Friday, April 13, 2007
MARTÍN ESPADA'S POETRY MONTH PICK - Wilfred Owen
by Wilfred Owen (1893-1918)
Bent double, like old beggars under sacks,
Knock-kneed, coughing like hags, we cursed through sludge,
Till on the haunting flares we turned our backs
And towards our distant rest began to trudge.
Men marched asleep. Many had lost their boots
But limped on, blood-shod. All went lame; all blind;
Drunk with fatigue; deaf even to the hoots
Of tired, outstripped Five-Nines that dropped behind.
Gas! GAS! Quick, boys!--An ecstasy of fumbling,
Fitting the clumsy helmets just in time;
But someone still was yelling out and stumbling
And flound'ring like a man in fire or lime...
Dim, through the misty panes and thick green light,
As under a green sea, I saw him drowning.
In all my dreams, before my helpless sight,
He plunges at me, guttering, choking, drowning.
If in some smothering dreams you too could pace
Behind the wagon that we flung him in,
And watch the white eyes writhing in his face,
His hanging face, like a devil's sick of sin;
If you could hear, at every jolt, the blood
Come gargling from the froth-corrupted lungs,
Obscene as cancer, bitter as the cud
Of vile, incurable sores on innocent tongues,--
My friend, you would not tell with such high zest
To children ardent for some desperate glory,
The old Lie: Dulce et decorum est
Pro patria mori.
* Martín Espada Comments:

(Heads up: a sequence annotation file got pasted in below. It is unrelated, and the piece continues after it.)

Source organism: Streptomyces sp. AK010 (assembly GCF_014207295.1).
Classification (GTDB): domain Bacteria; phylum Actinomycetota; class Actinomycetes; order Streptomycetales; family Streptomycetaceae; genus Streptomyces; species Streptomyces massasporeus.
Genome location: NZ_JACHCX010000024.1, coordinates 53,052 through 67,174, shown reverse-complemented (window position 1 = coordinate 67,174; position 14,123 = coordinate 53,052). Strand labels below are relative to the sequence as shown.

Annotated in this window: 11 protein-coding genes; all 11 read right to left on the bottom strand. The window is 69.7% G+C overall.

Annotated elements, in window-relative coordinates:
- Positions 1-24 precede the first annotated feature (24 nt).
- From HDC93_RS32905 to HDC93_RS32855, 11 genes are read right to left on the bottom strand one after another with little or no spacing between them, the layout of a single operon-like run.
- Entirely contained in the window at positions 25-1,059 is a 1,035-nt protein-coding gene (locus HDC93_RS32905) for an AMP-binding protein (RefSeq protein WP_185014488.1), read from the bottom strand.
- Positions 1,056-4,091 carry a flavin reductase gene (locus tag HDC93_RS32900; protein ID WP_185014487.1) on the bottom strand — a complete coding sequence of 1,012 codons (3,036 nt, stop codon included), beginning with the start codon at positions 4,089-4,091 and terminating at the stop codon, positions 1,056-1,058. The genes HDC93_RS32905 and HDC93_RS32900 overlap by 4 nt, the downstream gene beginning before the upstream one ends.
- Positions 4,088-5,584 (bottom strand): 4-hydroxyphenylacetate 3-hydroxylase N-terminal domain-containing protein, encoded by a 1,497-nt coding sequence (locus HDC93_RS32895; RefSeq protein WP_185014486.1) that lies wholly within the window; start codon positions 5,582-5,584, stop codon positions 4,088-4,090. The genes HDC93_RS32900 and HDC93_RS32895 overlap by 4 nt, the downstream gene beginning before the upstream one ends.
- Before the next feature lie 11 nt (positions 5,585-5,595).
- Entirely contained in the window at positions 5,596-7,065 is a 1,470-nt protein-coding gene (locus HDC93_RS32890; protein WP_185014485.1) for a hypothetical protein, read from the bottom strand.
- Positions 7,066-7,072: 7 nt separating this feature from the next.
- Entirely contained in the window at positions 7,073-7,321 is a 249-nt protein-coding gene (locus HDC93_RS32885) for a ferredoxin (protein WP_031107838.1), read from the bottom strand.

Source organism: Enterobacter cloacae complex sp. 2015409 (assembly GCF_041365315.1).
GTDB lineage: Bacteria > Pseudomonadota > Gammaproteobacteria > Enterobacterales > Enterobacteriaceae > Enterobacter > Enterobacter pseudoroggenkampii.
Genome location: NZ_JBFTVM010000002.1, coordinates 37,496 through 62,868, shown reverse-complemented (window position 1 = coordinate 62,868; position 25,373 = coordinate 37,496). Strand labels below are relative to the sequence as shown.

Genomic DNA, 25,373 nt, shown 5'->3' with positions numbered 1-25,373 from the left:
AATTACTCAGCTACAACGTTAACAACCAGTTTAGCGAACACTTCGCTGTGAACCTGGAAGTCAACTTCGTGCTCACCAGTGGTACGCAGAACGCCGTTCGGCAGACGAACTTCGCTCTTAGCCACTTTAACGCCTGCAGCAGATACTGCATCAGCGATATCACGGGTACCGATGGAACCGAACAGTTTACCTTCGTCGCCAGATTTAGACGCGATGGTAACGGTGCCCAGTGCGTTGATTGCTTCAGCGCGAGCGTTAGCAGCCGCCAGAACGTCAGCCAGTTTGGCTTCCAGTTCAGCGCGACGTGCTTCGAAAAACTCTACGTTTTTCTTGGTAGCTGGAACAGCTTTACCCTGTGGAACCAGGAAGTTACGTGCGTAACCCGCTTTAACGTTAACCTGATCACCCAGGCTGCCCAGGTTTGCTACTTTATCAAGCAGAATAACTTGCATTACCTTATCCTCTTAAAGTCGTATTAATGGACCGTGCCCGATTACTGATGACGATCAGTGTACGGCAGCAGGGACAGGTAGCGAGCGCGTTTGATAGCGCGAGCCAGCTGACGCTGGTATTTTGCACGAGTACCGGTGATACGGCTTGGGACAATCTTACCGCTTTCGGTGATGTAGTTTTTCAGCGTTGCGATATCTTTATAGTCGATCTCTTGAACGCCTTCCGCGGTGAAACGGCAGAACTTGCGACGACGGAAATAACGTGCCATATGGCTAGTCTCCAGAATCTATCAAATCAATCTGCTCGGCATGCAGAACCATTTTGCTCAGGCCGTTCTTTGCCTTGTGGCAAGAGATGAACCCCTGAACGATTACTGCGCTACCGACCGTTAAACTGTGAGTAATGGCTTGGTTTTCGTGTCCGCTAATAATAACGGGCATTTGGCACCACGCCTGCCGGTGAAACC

Wilfred Owen is a "Cassandra poet:" a neglected prophet. This World War I
poem is still relevant today, as we mark another anniversary of the war in
Iraq. "Dulce et Decorum Est" is a well-known work, yet its warnings
continue to be ignored. Like Cassandra, Owen has been heard, but not
heeded. Thus, the poem bears repeating here and everywhere.
Occasionally, a poem takes shape as an argument with another poet. This
poem began as an argument with two other poets. The Latin title comes from
the phrase, "Dulce et Decorum Est Pro Patria Mori"--how sweet and decorous
it is to die for one's country--which, in turn, comes from an ode by the
Roman poet Horace. Owen's poem was originally addressed to Jessie Pope, or
a "certain poetess;" on the most literal level, she is the "you" in the
Pope produced several books of patriotic doggerel in England during the
Great War. Jon Stallworthy, in his definitive biography of Wilfred Owen,
cites Pope's poem, "The Call," as a possible provocation for Owen. This is
the first stanza of the poem, which Stallworthy calls a "disturbing
variation of the 'Who's for tennis' formula:"
Who's for the trench?--
Are you, my laddie?
Who'll follow the French--
Will you, my laddie?
Who's fretting to begin,
Who's going to win?
And who wants to save his skin--
Do you, my laddie?
An officer in the British Army and a veteran of the trenches, Owen
developed shell-shock and was sent to Craiglockhart War Hospital in
Edinburgh, Scotland. There he was famously befriended and mentored by
another soldier-poet, Siegfried Sassoon; and there, in October 1917, he
wrote the first known draft of "Dulce et Decorum Est."
Owen revised the poem relentlessly. His message was urgent, but Owen was
as committed to his craft as he was to the message. The passage dealing
with shelling and poison gas was originally longer; the poet deftly
deleted some onomatopoeic language ("fup, fop, fup") that failed to
adequately evoke the bombardment for him. He tried several "g"
words--"gargling," "gurgling," "goggling"--before he settled on the word,
"guttering." Owen subjected his battlefield trauma to the demands of his